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Portfolio Recovery Associates, LLC, Violated the Fair Debt Collection Practices Act In How It Reported Debts To Credit Reporting Agencies

An Appellate Court recently ruled that debt collector Portfolio Recovery Associates, LLC, violated the Fair Debt Collection Practices Act when it reported a debt to a credit reporting agency without stating that the consumer had disputed the debt. In Evans v. Portfolio Recovery Associates, the court stated, "The FDCPA makes clear that ‘[a] debt collector may not use any false, deceptive, or misleading representation or means in connection with the collection of any debt.’”

The court stated that federal law, specifically 15 U.S.C. § 1692e, prohibits: “Communicating or threatening to communicate to any person credit information which is known or which should be known to be false, including the failure to communicate that a disputed debt is disputed.”

The consuemrs in Evans case each sent a letter to Portfolio Recovery Associates which stated “the amount reported is not accurate.” Despite receiving the these letters, PRA still reported the plaintiffs’ debts to credit reporting agencies without ever giving notice that the debt amounts were being disputed. This action is a clear violation of the Fair Debt Collection Practices Act, § 1692e(8).

While true, § 1692e(8) does not define “dispute” or provide a procedure for consumers to follow to dispute their debt, the ordinary meaning of “dispute” is clear. According to Merriam–Webster Dictionary, the word “dispute” is defined as “to call into question or cast doubt upon.” When the plaintiffs said “the amount reported is not accurate,” they “call[ed] into question” the amount PRA claimed they owed. In doing this, the plaintiffs initiated their dispute of the debt.

There is simply no other way to interpret the language of the plaintiff’s dispute. The Appellate Court also noted that each of the district courts below arrived at the same conclusion:

  • Paz v. Portfolio Recovery Assocs., LLC, No. 15-cv-5073, 2016 WL 6833932, at *4 (N.D. Ill. Nov. 21, 2016);
  • Evans v. Portfolio Recovery Assocs., LLC, No. 15-cv-4498, 2016 WL 6833930, at *2 (N.D. Ill. Nov. 20, 2016)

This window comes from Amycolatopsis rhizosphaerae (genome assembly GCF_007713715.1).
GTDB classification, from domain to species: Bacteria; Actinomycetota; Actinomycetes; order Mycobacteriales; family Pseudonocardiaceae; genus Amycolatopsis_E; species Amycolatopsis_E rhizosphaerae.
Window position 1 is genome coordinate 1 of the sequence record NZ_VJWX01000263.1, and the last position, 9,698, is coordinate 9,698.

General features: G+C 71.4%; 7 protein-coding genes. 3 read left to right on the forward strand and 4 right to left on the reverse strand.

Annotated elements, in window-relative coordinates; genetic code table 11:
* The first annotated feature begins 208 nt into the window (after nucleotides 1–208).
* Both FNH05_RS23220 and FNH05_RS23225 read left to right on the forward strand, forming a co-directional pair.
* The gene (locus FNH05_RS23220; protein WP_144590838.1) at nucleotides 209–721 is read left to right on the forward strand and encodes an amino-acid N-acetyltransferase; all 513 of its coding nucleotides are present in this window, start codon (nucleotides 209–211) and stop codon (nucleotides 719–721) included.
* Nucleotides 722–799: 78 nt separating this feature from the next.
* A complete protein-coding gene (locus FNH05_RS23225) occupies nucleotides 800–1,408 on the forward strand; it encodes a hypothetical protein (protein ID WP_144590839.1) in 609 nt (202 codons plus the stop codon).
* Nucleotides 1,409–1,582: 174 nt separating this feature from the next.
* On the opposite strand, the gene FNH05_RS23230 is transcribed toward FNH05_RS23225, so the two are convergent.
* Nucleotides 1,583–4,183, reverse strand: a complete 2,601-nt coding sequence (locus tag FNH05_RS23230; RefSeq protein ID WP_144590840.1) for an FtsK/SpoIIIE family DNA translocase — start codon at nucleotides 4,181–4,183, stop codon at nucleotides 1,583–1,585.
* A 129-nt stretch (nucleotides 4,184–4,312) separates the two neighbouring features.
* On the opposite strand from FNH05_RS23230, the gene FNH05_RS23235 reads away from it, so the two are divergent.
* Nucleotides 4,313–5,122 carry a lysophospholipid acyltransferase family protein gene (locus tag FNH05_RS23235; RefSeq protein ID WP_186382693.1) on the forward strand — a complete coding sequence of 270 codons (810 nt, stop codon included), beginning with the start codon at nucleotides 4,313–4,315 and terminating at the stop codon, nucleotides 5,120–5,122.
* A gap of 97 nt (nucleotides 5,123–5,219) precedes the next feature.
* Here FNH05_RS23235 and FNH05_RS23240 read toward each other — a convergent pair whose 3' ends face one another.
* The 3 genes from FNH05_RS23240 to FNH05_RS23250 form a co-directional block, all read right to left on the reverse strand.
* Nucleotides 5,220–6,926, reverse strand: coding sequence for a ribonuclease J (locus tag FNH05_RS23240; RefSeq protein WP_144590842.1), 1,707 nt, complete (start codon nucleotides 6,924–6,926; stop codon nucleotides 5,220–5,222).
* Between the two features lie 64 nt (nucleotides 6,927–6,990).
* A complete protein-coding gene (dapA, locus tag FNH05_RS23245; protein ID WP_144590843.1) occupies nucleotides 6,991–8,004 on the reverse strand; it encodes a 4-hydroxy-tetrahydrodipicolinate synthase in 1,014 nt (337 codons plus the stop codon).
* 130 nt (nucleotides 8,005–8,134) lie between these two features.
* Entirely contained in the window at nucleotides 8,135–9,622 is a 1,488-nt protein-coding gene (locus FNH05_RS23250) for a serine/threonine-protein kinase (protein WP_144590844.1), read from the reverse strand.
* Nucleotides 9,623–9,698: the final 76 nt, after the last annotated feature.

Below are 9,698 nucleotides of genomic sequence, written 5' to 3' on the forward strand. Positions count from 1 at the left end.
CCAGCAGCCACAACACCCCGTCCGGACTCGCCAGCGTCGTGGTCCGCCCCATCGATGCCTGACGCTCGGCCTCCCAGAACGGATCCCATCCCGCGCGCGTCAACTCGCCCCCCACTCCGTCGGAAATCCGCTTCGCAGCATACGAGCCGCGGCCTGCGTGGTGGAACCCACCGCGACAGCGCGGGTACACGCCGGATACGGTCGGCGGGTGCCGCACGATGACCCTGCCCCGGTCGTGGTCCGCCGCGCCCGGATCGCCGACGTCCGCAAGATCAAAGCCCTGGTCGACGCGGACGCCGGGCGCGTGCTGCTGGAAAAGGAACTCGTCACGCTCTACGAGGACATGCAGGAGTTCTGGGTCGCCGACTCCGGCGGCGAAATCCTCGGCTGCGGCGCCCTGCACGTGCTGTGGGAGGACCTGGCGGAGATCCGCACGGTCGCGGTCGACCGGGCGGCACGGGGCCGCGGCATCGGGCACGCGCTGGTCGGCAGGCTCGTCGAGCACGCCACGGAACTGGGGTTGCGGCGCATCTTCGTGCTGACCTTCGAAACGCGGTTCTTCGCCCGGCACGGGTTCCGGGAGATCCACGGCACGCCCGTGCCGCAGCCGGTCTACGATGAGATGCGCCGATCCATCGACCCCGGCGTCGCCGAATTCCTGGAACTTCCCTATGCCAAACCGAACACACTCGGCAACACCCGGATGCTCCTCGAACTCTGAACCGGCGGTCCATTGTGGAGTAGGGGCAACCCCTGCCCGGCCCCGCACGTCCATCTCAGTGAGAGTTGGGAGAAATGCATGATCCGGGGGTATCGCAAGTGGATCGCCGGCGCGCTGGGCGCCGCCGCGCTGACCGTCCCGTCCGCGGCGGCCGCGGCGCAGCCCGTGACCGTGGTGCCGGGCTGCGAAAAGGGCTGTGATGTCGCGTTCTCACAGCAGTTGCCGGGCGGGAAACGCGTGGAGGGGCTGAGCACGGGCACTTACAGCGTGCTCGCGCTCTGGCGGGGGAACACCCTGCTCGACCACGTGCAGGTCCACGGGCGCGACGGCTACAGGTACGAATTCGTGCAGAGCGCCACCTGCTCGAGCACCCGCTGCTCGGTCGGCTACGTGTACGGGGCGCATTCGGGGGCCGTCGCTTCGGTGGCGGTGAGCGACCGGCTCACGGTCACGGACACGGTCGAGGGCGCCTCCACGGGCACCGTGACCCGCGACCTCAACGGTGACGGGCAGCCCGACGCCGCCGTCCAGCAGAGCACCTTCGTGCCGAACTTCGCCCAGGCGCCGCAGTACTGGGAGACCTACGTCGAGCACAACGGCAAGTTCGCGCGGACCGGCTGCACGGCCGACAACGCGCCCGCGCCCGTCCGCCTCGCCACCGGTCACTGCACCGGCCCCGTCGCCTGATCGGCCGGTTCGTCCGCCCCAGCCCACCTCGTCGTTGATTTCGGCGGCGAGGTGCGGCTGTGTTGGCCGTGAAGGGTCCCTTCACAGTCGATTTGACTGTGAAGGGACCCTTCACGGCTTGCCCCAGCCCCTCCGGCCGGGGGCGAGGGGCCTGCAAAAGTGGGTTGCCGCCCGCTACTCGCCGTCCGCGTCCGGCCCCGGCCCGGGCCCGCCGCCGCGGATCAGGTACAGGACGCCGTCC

• Bowse v. Portfolio Recovery Assocs., LLC, 218 F.Supp.3d 745, 751 (N.D. Ill. 2016)
  • Gomez v. Portfolio Recovery Assocs., LLC, No. 15-cv-4499, 2016 WL 3387158, at *3 (N.D. Ill. June 20, 2016)

Two other courts also addressed the meaning of the same statement:

  • Baranowski v. Portfolio Recovery Assocs., LLC, No. 15-cv-2939, 2018 WL 1534967, at *3 (N.D. Ill. Mar. 29, 2018)
  • Flores v. Portfolio Recovery Assocs., LLC, No. 15-cv-2443, 2017 WL 5891032, at *3 (N.D. Ill. Nov. 29, 2017)

PRA claims the plaintiff’s letters did not introduce a dispute because “there was nothing ‘false, deceptive or misleading’ about what PRA did.” According to PRA, “[t]he record shows that these plaintiffs owed the debts and the amounts stated were accurate.”

However, the Appellate Court stated that argument fails because under Keele v. Wexler, 149 F.3d 589, 595 (7th Cir. 1998), “our task is to interpret the words of Congress, not add to them.” Section 1692e(8) does not require an individual’s dispute to be valid or even reasonable. Instead, the plaintiff must simply make clear that they dispute the debt. DeKoven v. Plaza Assocs., 599 F.3d 578, 582 (7th Cir. 2010) asserts “[A] consumer can dispute a debt for ‘no reason at all ….”

Indeed, “[g]iven the FDCPA’s ‘comprehensive and reticulated statutory scheme, involving clear definitions, precise requirements, and particularized remedies,’ the absence of an explicit pre-suit validation requirement is telling.” We decline PRA’s invitation to read into § 1692e(8) a requirement that is not in the text."

At the Wilcox Law Firm, P.C., we are investigating situations where Portfolio Recovery Associates is reporting false information on people's credit reports. If you have a dispute with PRA, you should immediately consult with our collection harassment lawyer.

Call (888) 468-7608 to schedule your free consultation with our legal team today.